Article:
There is currently considerable interest in robotic soldering, with good reason. Robotic soldering can increase productivity and profitability, but it must be applied sensibly. Consider the following:
When robotic soldering makes sense:
- Job lot sizes are large. There will typically be considerable setup and maybe even programming time required for a new job. So, a low mix, high volume shop will find greater use for robotic soldering.
- No process decisions are required when soldering.
- Where mass soldering techniques (e.g. wave or reflow soldering) are not possible or reliable.
- Heat-sensitive component addition. Robotic soldering adds heat the joint area only and not the entire component.
- Large component addition that would make the mass soldering too difficult or slow. A slow reflow profile is required to create thermal equilibrium over a large and/or diverse board.
- Areas where defects happen frequently with mass soldering techniques or with human hand soldering.
When robotic soldering doesn’t make sense:
- A high mix, low volume shop. This is because setup time will be prohibitive for a high job mix work environment.
- Decisions are required during the soldering process. E.g. say the soldering requires a decision to use a little more heat or solder as the operator watches the joint form. Robots cannot make these types of decisions.
- A mass soldering technique works well. It is tough to beat the speed of a mass soldering technique.
Bottom line: Humans are more flexible and adaptable solderers, robots are more consistent.
Contact versus Non-Contact soldering
Contact soldering using an iron tip is the most common robotic soldering technique. It is the least expensive, but is limited to places the iron tip can go.
Non-contact soldering is typically accomplished with lasers. This technique is usually more expensive, is less common, and it is difficult to vary the energy input with joint size. Its main advantage is that it can often be used for soldering hard to reach places.
Further Thoughts on Robots
There continues to be much hand wringing about robots taking away too many jobs in the future, witness the recent New York Times article “Will Robots take Our Children’s Jobs?” Clearly robots will take away many jobs, just as power looms in the early 1800s or the assembly line of 100 years ago. But so far, throughout history, such technological advances have netted very strong improvements in our standard of living. I expect this trend to continue. Some people will lose their jobs, but with retraining the vast majority of people will be better off. Those displaced will perform new, likely more interesting jobs, such as designing and building robots, selling robots, specifying robot models, purchasing robots, installing robots, programming robots, maintaining robots, creating the need for robots, and many more. This theme is brought in a recent book “What to Do When Machines Do Everything”.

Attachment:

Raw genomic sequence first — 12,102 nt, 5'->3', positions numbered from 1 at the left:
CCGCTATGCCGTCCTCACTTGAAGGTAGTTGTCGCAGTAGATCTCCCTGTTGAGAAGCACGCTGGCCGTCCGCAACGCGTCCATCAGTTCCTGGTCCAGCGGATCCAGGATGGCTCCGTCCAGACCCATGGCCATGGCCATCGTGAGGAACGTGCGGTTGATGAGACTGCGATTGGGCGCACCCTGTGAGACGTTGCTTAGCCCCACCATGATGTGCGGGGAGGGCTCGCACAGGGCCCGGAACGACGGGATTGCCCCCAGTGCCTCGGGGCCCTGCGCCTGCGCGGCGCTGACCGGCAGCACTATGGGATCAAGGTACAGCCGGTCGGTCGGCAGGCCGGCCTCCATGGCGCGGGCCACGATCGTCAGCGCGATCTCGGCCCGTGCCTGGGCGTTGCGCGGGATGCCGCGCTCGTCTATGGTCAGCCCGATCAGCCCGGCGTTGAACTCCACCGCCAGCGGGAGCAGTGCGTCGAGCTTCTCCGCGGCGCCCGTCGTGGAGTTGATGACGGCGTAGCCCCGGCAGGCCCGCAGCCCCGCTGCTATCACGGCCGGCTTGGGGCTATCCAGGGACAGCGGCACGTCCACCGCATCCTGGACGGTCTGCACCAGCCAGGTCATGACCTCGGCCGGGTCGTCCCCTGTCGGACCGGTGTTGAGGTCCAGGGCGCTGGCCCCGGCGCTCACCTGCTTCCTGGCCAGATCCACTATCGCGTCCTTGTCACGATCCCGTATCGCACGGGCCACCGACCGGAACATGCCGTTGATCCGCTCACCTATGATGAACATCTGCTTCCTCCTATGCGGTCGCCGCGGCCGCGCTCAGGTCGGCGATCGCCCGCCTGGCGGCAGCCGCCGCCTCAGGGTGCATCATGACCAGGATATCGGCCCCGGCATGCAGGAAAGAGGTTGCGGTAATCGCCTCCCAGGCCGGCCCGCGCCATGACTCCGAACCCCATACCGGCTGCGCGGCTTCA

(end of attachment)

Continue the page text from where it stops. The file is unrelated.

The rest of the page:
Just how “talented” are today’s and future robots? Not very. They can perform tasks that they are programmed to do with a consistency better than humans. But, they can’t perform many tasks that are simple for humans. Consider the assembly of the “Lego Ninjago Movie Lightning Jet,” that my seven year old grandson, Natey Su assembled, as shown in the photo below. According to Gary Marcus in “Am I Human?” in the March 2017 issue of Scientific American, assembling such a toy would be in the realm of science fiction for today’s robots. In addition, a robot cannot consistently pass a fourth grade science multiple choice test. And this is without questions that have graphs or figures. Adding these wrinkles makes it hopeless.
No robot could assemble this toy that is easily handled by 7 year old Natey Su.
So, a robot with even simple human skills is decades away.
Thanks to the many Indium Corporation colleagues who have developed much of the robotic soldering material.
Stay tuned for Robotic Soldering II.